This is the trailer for my short film.
This film is a love letter to the best kind of friendships out there.
Friendships that are unconditional, in which each person is in complete comfort with one another without the need of a romantic relationship.
In support of that thought, every decision made in the making of this film was for the benefit of Eric and Dominic, the stars of my film. I wanted their personalities to feel grounded, their friendship to feel real and their relationship to be relatable.
Above, you see the animatic for my film. Once I knew the story I wanted to tell was solid, it was time to bring it to life. I thought of the characters backstory, their personalities, insecurities, passions...
It may seem unnecessary but it was super useful to know all these things about them to establish their design, even the way they would each be animated.
Below, you will see the character design progress for Eric and Dominic.
Some fun facts about the characters -
I used the concept of the turtle and the hare to design their shapes and personalities. Dominic is energetic and outgoing while Eric is more reserved and shy (his backpack is his turtle shell, Dom's hair twigs up like bunny ears)
Once I finished modelling the characters in ZBrush and rigging them, it was time to start working on the environment.
Above you can see the early mood board for my film. I am by no means an expert in painting and color in storytelling, but I knew I wanted to use the colors from the fireworks in my film to help tell the story.
I want to be a character animator. Not a modeller, rigger or FX anim specialist. Which is why choosing to make (and animate!) the environments in Quill using VR was the best decision I made for this film.
I painted a few trees, quickly animated them, exported them as alembics and rendered them in Arnold. I saved so much time by using Quill, time I could invest into animation. For example, no texturing because Quill creations don't use textures, they use Vertex Color. I made the fireworks in my film the same way -- No need for fancy simulations or anything like that. Just did it in Quill, as you can see in the video below.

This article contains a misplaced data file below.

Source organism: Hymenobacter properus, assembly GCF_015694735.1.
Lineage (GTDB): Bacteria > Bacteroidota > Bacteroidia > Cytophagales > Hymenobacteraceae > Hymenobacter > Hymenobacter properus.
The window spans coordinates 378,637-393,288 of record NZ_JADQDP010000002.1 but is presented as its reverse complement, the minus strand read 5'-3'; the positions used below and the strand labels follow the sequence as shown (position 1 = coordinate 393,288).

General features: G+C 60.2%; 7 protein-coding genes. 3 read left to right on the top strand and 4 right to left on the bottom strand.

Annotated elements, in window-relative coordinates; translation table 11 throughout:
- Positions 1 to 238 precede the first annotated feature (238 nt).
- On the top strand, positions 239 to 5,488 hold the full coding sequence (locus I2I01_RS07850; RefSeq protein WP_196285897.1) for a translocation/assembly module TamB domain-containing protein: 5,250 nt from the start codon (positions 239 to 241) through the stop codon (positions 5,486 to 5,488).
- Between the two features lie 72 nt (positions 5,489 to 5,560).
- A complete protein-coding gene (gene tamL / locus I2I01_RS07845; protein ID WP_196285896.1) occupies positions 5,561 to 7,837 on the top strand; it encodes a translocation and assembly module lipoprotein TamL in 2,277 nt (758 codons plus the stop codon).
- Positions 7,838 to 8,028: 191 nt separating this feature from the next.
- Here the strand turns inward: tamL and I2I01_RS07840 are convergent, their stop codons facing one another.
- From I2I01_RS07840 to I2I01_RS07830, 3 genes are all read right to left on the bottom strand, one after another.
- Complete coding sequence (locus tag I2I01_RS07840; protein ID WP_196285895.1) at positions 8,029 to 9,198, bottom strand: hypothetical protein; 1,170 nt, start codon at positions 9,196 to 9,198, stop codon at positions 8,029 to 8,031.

The only time-consuming part of this process was figuring out the Quill-to-Arnold workflow. Once that was locked down, I was set!
Now to make this stylized environment look good, you need good lighting.
With countless feedback from my friends and teachers, I surmounted my fear of colors and managed to create a look for my film I am very proud of.
Below you will find early and final color scripts of my film (with and without firework flashes).
Now let's move onto the fun part -- bringing these characters to life through animation!
I had a blast animating this film from beginning to end. I AM trying to make my way into the industry, so I made sure my film would make a good demo reel -- the first half showcases some body mechanics, while the second half focuses on subtle acting.
Every week, with the help from my friends and my fantastic mentor Omar Morsy, we iterated the animation little by little. Changing acting choices here and there, reshooting reference...
With every little iteration, the characters became more alive :-D
I think pouring so much of myself into these characters was a key part of the animation process. It allowed me to create a performance that isn't cliché, one that people can believe and relate to (I hope so, at least!)
For example, there's a lot to Eric that resembles me -- He's kind of a yes-man and he doesn't have much luck with relationships.
Dominic, on the other hand, inherited the energetic, silly and impulsive side of my personality.
I hope that whoever watches this film believes in the characters I've created. And of course, that they reach the credits with a smile.